Web 2.0 or Social Media? It Depends on the Year

By | August 1, 2010

A client asked me the other day what the difference was between social media, new media, digital media and Web 2.0. I told him: time.

To see what I mean look at the following timeline from Google Trends:


The blue line is searches of “social media” since 2004, orange is ”new media”, red “web 2.0” and green is “digital media”.

Of course digital media can also include things like games, Flash and things where media is defined not so much as a means of delivering information but of a platform of expression. I guess the same could be said of new media.

But what’s telling for me is how social media has overtaken web 2.0 as the favored way to capture all the various elements of the revolution that began back in 1999. I noticed I started using it more than Web 2.0 in late 2008, which seems to be about the time that other people did—to the point that in late 2009 it overtook Web 2.0, at least according to the Google chart above.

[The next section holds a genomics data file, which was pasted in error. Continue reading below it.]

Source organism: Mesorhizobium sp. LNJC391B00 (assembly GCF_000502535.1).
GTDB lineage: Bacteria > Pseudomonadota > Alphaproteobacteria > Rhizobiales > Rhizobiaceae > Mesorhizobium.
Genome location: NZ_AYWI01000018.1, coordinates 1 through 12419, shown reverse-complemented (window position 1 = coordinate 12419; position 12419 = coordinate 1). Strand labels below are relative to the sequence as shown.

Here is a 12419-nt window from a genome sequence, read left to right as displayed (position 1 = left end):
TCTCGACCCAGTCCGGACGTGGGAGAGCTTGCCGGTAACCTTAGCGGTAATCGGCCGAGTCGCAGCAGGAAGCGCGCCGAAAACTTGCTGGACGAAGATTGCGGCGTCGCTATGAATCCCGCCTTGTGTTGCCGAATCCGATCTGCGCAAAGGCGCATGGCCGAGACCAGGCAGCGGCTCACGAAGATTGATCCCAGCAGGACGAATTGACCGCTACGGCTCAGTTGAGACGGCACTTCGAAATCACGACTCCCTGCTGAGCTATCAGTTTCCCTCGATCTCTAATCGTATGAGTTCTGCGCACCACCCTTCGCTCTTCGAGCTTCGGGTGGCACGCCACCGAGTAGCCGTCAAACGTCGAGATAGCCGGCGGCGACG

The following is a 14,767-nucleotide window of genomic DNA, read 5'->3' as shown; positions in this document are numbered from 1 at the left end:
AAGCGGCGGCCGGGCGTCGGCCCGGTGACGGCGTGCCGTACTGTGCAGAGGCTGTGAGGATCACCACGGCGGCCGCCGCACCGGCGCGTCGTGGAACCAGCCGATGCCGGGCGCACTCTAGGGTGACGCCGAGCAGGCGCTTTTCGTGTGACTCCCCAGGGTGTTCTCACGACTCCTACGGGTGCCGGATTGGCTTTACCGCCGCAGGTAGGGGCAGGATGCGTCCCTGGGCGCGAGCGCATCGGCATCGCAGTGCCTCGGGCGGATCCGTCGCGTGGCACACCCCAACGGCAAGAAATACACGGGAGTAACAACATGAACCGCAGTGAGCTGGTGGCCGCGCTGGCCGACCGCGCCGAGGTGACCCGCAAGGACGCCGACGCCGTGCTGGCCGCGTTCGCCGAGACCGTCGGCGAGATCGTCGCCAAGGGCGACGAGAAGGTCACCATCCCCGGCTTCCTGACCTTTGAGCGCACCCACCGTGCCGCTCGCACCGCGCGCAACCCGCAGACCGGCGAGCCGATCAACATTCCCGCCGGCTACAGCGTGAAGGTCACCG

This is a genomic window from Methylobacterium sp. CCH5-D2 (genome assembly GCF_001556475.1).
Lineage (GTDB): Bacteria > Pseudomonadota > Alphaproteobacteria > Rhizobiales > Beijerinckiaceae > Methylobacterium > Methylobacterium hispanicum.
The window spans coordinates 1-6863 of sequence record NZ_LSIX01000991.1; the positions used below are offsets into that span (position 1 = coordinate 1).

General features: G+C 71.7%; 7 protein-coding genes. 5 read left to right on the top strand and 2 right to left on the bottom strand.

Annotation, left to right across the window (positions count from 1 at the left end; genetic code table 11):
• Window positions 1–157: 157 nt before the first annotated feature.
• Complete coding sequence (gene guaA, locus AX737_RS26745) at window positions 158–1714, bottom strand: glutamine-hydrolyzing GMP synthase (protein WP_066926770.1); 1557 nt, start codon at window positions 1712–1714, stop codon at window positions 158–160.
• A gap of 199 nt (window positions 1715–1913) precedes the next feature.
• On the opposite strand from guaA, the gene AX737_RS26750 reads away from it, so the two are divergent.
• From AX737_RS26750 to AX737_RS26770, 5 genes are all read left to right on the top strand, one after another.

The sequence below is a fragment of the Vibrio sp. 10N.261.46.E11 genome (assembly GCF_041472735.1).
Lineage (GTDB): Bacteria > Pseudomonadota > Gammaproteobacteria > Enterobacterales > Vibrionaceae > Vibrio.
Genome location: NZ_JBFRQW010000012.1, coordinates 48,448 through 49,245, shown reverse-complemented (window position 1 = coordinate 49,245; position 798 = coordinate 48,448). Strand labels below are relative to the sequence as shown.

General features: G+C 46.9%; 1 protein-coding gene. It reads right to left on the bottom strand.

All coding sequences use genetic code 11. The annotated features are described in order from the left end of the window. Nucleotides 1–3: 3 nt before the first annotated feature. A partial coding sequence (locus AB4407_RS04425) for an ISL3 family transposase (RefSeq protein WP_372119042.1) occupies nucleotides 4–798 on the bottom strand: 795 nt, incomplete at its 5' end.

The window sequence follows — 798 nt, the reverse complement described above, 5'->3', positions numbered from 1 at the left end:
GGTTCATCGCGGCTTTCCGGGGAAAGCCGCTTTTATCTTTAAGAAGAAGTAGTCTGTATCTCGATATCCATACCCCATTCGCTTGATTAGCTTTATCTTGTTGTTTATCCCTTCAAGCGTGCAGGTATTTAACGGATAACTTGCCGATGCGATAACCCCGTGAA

Indeed, at that point it also overtook new media and digital media in popularity (or at least in what people were searching for.)

This is natural, and reflects the fact that Web 2.0 really describes the engine, the machinery, the working parts of the revolution we’ve witnessed in the past 10 years. This is not just the code, but the principles that underpin the code.

Now we all use it, we don’t need to call it anything. Instead we describe the world that it’s created: social media  where everything is by default set to sharing the process of creating, commenting, editing and working.

Social media for most of us now are things like Twitter (2 billion tweets) and Facebook (500 million users). They may not look much like social media as we recall it back in the day, but they are: Facebook provides all the tools one needs to create, comment on and share content online, while Twitter is the natural conclusion of all that thinking back in the early 2000s: Simple tools, evolved as much by the users as the creators, built on the implicit principle that it’s better to share stuff than hoard it.

We might have called it Web 2.0 back in the day, but now it’s mainstream, and it’s social media.

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